Since 1962, Major League Baseball fans have watched only 132 no-hitter games. That’s why it’s a really big deal and an exhilarating feat for a pitcher to go the distance and throw a no-hitter. It’s not a strange or bizarre thing. It’s just rare and unusual.

The Scriptures are jam-packed with real-life stories of ordinary men and women who trusted and followed God through extraordinary situations. Not surprisingly, they were often perceived as peculiar people doing strange things.

Noah built an ark when he’d never heard of rain. Moses parted the Red Sea and the people walked across on dry land. Joshua led the people, as they circled Jericho once for seven straight days—and then on the seventh day, the walls collapsed after they circled it seven times.

The first-century Church was birthed after Peter preached his first sermon and thousands came to faith in Jesus Christ. Stephen was stoned to death because he wouldn’t stop talking about Jesus. Paul got bit by a poisonous snake, shook it off and kept traveling and teaching.

Today, as followers of Jesus, we may be perceived as strange—but we shouldn’t live bizarrely. Instead, we should live distinctively, set apart from the way non-believers live. We’re not perfect—not by a long shot. We’re transformed people, becoming more like Jesus.

The apostle Peter exhorted every follower of Jesus to live distinctively when he wrote, “I urge you, as aliens and strangers in the world to abstain from sinful desires, which wage war against your soul. Live such good lives among the pagans that, though they accuse you of doing wrong, they may see your good deeds and glorify God” (1 Peter 2:11-12).

That’s holy and wholesome living, prompted and powered by the indwelling Holy Spirit.

The apostle Paul wrote, “For we are God’s workmanship, created in Christ Jesus to do good works …” (Ephesians 2:10). Simply put, God crafted us as living poems to reflect and honor him.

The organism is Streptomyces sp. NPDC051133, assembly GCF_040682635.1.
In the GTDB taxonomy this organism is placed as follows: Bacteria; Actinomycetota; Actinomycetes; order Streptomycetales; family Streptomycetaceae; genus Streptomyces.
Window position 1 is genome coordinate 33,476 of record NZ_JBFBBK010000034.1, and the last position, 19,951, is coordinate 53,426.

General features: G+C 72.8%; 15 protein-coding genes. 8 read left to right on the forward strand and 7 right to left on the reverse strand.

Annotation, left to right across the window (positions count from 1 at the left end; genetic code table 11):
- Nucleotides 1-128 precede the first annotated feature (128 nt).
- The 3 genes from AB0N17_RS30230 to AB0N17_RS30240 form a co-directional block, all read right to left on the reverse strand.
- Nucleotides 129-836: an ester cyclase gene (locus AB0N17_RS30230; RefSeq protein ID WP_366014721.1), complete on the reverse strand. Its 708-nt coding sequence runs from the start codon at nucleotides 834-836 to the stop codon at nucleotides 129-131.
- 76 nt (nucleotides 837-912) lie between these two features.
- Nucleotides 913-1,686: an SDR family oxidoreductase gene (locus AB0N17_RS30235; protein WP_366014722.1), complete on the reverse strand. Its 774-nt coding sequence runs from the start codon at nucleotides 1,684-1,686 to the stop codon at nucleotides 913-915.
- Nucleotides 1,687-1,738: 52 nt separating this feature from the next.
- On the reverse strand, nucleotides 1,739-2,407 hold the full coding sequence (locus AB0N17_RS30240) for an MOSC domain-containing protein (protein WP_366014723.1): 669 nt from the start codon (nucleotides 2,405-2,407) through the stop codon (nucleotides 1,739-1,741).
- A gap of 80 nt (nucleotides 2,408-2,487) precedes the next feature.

Friend, I wonder if people will see anything that’s distinctively different about the way we talk and live today. I wonder if they’ll be able to gather enough evidence to convict us of being radically different followers of Jesus.

If that’s the case, then we’re living distinctively—and pointing others to Jesus!

 

Toothpick Bandit

bandit

Six cases of ordinary wooden toothpicks were stolen in May 2012 from a warehouse owned by Armond’s Manufacturing Company in Athens, Georgia.

The not-so-clever thief broke into the building, triggered the alarm and ran after grabbing the boxes—containing 400,000 toothpicks, worth $3,000. The police arrested the man, after he was spotted trying to sell the toothpicks in bulk at a flea market.

When I was a boy, I shoplifted for several years, taking candy and small items from a corner drug store. Sadly, I kept doing it as an adolescent—sometimes just for the rush that comes from taking risks and avoiding apprehension.

But when I came to faith and trusted Jesus as my Savior, I confessed my stealing to God and told my father. Not long after that, I went to the store with Dad to try and make things right.

I admitted my stealing to the manager and asked for his forgiveness. Then, I handed him an envelope of cash to pay for what I’d stolen, and promised I’d never steal again. Fortunately, he didn’t press charges, and I didn’t get a rap sheet. We shook hands, and I stopped stealing.